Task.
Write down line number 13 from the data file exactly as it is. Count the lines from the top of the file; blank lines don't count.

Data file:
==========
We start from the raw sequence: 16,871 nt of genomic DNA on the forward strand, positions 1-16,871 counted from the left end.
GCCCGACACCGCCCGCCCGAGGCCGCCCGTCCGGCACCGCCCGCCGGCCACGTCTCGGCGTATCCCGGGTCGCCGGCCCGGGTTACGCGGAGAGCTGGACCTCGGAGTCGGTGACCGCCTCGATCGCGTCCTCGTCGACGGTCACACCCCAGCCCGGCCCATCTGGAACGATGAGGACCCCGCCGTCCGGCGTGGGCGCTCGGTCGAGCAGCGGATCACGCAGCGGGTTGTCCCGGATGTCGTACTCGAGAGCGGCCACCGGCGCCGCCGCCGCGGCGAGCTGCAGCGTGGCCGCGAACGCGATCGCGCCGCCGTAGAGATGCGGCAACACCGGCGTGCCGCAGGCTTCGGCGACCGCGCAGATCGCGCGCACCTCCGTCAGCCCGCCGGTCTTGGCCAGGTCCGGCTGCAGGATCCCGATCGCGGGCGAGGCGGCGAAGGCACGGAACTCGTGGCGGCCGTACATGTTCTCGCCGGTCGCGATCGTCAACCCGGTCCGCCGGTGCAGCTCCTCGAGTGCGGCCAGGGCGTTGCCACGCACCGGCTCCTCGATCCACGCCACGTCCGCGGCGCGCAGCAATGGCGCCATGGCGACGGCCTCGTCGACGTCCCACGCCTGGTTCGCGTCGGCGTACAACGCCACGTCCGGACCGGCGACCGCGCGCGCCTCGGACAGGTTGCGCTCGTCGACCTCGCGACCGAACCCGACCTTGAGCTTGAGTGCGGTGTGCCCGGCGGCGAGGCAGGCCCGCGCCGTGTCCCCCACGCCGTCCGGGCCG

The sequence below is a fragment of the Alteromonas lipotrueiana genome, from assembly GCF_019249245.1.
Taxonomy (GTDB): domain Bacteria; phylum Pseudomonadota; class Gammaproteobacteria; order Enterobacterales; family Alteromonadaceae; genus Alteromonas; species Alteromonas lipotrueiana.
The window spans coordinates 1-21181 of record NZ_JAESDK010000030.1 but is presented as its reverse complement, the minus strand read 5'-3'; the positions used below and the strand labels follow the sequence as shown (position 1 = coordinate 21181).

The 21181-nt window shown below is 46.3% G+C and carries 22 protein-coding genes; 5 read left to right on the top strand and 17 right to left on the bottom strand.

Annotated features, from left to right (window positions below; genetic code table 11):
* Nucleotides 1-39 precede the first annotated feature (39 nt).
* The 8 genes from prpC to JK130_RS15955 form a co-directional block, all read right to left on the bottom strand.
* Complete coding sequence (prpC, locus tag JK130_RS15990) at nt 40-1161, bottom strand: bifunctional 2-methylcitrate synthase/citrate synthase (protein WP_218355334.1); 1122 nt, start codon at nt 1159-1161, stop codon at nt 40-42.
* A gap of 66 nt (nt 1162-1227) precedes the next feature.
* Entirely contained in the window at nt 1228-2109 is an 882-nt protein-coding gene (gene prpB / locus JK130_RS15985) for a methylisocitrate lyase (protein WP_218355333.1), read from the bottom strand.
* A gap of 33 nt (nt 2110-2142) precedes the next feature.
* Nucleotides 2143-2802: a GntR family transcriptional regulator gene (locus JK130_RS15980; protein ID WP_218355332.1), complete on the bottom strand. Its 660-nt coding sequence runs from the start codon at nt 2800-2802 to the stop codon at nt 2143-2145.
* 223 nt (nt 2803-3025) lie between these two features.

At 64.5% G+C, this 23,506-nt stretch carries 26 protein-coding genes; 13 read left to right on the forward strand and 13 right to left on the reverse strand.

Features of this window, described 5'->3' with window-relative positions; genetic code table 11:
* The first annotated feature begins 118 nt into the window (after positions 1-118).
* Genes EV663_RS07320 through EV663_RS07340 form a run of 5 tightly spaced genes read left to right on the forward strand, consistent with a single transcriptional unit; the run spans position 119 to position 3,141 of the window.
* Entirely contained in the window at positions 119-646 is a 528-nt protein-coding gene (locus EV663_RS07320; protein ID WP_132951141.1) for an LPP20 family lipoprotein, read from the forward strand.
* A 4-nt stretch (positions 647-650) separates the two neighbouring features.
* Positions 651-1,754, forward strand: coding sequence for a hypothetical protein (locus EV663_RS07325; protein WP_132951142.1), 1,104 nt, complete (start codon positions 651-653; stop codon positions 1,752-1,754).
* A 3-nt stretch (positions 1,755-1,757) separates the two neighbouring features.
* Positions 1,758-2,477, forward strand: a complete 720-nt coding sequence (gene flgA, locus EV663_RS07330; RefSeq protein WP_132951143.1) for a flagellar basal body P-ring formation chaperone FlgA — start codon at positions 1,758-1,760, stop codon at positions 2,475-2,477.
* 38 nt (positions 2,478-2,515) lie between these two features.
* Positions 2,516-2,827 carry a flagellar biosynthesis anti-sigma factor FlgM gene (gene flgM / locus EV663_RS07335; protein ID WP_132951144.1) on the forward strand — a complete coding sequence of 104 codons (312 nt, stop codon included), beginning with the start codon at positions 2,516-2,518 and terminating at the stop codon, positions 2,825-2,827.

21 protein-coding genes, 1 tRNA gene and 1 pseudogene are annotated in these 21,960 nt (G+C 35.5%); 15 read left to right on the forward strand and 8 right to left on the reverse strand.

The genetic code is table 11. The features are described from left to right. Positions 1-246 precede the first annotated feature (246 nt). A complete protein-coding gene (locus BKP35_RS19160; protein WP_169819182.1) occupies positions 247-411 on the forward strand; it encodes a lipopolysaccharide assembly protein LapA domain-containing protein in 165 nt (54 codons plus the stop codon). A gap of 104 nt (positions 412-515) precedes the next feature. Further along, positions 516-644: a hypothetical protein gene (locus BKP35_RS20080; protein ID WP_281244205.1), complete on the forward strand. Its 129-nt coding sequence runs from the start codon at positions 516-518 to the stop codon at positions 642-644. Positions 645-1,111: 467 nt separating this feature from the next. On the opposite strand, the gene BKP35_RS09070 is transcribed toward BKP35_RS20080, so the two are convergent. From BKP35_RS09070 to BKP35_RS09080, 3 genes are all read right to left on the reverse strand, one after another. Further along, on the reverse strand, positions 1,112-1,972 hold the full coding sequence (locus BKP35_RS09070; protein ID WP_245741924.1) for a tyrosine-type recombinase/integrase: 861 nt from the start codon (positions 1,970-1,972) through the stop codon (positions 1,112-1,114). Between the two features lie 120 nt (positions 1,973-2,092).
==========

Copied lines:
* A gap of 33 nt (nt 2110-2142) precedes the next feature.